Mitt Romney's quest to win the Republican presidential nomination looked stronger than ever on Wednesday after the release of a series of polls.
In Iowa, a state Romney had not been depending on but where victory now appears to be within his grasp, polls show the former Massachusetts governor running neck-and-neck with Rep. Ron Paul (Texas). The libertarian lawmaker is seen as a long shot to win the nomination even if he finishes first in the Hawkeye State.
Romney's argument as the most-electable GOP candidate also got a boost Thursday from a Rassmussen Reports poll that found him beating President Obama by 6 points in a hypothetical match-up.
Put together, the latest polls suggest Romney — in a best-case scenario for him — could win the first two GOP contests and close the race for the GOP nomination quickly.
In Iowa, where Romney invested heavily but under-performed in the 2008 presidential contest, Rassmussen found 23 percent support for Romney, a 1 percentage-point lead over Paul but within the survey's margin of error. A surging Rick Santorum, the former senator from Pennsylvania, placed third with 16 percent support, while former House Speaker Newt Gingrich, who had been seen as a real rival to Romney, faded to 13 percent.
An Insider Advantage survey found Paul, Romney and Gingrich all tied at 17 percent, with Santorum at 13 percent.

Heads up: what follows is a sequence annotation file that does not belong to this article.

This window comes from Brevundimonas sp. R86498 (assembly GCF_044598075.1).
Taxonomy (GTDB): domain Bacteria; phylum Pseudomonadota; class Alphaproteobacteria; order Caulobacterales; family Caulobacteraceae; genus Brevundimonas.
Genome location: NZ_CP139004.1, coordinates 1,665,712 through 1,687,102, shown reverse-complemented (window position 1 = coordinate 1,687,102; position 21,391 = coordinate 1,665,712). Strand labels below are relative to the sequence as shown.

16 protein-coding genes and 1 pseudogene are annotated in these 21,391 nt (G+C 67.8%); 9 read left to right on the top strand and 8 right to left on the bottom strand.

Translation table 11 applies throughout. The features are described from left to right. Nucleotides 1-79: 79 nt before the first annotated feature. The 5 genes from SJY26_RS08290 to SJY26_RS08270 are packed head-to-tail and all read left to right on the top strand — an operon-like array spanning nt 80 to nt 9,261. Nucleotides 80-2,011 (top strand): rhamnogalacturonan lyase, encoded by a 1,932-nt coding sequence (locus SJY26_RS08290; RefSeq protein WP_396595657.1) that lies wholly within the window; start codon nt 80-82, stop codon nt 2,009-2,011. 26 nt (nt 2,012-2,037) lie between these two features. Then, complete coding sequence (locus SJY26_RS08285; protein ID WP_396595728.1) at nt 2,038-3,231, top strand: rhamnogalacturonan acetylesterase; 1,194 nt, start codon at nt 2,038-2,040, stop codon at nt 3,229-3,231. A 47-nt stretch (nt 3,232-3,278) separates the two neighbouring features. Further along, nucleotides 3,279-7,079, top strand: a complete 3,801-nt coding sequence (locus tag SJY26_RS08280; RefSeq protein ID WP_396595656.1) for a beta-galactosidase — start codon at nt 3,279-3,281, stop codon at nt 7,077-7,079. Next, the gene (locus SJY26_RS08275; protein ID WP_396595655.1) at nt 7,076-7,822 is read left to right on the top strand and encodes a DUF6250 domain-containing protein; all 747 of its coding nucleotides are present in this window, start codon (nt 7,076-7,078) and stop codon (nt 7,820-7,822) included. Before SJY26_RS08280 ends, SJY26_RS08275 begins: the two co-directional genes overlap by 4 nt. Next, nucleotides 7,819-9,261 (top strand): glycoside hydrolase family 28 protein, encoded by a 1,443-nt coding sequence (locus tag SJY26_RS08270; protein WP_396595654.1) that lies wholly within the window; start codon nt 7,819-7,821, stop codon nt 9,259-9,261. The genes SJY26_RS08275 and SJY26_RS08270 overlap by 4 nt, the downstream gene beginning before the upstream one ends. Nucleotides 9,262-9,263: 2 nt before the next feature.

Romney said he is playing for first place in Iowa, abandoning attempts to downplay his efforts in the state. He said he had the momentum and sounded a confident note about his campaign in the Hawkeye State, where his campaign events have had over-capacity crowds the last few days.
"The numbers that are showing up are a lot more than we'd expected. And their level of excitement and enthusiasm and their willingness to caucus on my behalf is encouraging," he said, according to CNN. "So the response I'm getting is really quite heartening."
Santorum is the latest Republican to rise in the polls, and his campaign thinks he’s well-positioned to capitalize on a surge that could be perfectly timed.
Santorum has played the retail politics game in Iowa the way the experts say it should be played. He’s spent more time in the Hawkeye State than any of the other GOP candidates, and he’s visited all 99 of the state’s counties.
New Iowa polling numbers will be released Friday morning from NBC News.
In South Carolina, where the third vote for the GOP nomination will take place, the latest poll numbers show Romney a distant second to Gingrich, but the those surveys — taken before Dec. 20 — predate the former Speaker's steep decline in other polls.
Cameron Joseph and Jonathan Easley contributed.